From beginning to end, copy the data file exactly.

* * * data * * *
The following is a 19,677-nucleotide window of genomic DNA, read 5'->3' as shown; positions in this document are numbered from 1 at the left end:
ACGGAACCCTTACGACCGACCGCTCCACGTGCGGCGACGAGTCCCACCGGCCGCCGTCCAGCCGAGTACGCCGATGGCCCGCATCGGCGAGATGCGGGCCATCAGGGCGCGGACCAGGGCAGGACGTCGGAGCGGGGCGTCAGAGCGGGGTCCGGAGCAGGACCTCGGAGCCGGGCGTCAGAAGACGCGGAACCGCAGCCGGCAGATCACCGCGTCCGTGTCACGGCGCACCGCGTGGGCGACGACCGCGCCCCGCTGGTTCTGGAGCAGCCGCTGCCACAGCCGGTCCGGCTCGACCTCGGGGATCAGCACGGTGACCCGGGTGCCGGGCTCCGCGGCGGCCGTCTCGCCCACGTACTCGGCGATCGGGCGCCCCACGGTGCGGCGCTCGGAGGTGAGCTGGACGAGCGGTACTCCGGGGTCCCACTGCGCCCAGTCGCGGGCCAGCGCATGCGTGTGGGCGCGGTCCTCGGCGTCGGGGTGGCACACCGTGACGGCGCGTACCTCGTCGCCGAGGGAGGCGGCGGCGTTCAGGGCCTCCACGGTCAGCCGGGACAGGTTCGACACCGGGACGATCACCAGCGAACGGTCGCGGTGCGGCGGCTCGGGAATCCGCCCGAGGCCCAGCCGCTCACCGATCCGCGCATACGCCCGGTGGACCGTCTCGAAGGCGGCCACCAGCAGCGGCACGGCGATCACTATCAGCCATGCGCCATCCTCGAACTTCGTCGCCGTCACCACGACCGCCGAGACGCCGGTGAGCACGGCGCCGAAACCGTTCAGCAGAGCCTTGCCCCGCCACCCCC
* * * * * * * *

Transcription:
The following is a 19,677-nucleotide window of genomic DNA, read 5'->3' as shown; positions in this document are numbered from 1 at the left end:
ACGGAACCCTTACGACCGACCGCTCCACGTGCGGCGACGAGTCCCACCGGCCGCCGTCCAGCCGAGTACGCCGATGGCCCGCATCGGCGAGATGCGGGCCATCAGGGCGCGGACCAGGGCAGGACGTCGGAGCGGGGCGTCAGAGCGGGGTCCGGAGCAGGACCTCGGAGCCGGGCGTCAGAAGACGCGGAACCGCAGCCGGCAGATCACCGCGTCCGTGTCACGGCGCACCGCGTGGGCGACGACCGCGCCCCGCTGGTTCTGGAGCAGCCGCTGCCACAGCCGGTCCGGCTCGACCTCGGGGATCAGCACGGTGACCCGGGTGCCGGGCTCCGCGGCGGCCGTCTCGCCCACGTACTCGGCGATCGGGCGCCCCACGGTGCGGCGCTCGGAGGTGAGCTGGACGAGCGGTACTCCGGGGTCCCACTGCGCCCAGTCGCGGGCCAGCGCATGCGTGTGGGCGCGGTCCTCGGCGTCGGGGTGGCACACCGTGACGGCGCGTACCTCGTCGCCGAGGGAGGCGGCGGCGTTCAGGGCCTCCACGGTCAGCCGGGACAGGTTCGACACCGGGACGATCACCAGCGAACGGTCGCGGTGCGGCGGCTCGGGAATCCGCCCGAGGCCCAGCCGCTCACCGATCCGCGCATACGCCCGGTGGACCGTCTCGAAGGCGGCCACCAGCAGCGGCACGGCGATCACTATCAGCCATGCGCCATCCTCGAACTTCGTCGCCGTCACCACGACCGCCGAGACGCCGGTGAGCACGGCGCCGAAACCGTTCAGCAGAGCCTTGCCCCGCCACCCCC